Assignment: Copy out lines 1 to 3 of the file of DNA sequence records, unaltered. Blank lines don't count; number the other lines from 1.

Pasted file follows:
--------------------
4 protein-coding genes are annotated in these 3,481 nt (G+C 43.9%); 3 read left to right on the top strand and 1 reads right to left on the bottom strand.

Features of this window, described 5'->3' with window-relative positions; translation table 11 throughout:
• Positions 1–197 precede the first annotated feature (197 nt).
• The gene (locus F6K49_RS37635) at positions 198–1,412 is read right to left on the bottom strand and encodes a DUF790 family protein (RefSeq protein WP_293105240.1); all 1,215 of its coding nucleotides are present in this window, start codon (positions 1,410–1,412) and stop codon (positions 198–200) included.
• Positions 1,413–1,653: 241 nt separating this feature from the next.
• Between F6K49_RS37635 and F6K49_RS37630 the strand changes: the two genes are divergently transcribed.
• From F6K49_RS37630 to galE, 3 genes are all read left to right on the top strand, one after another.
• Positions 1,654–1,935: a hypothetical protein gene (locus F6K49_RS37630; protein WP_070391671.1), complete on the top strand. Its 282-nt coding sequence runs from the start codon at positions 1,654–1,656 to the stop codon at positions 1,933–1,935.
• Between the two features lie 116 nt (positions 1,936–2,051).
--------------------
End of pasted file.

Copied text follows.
4 protein-coding genes are annotated in these 3,481 nt (G+C 43.9%); 3 read left to right on the top strand and 1 reads right to left on the bottom strand.

Features of this window, described 5'->3' with window-relative positions; translation table 11 throughout:
• Positions 1–197 precede the first annotated feature (197 nt).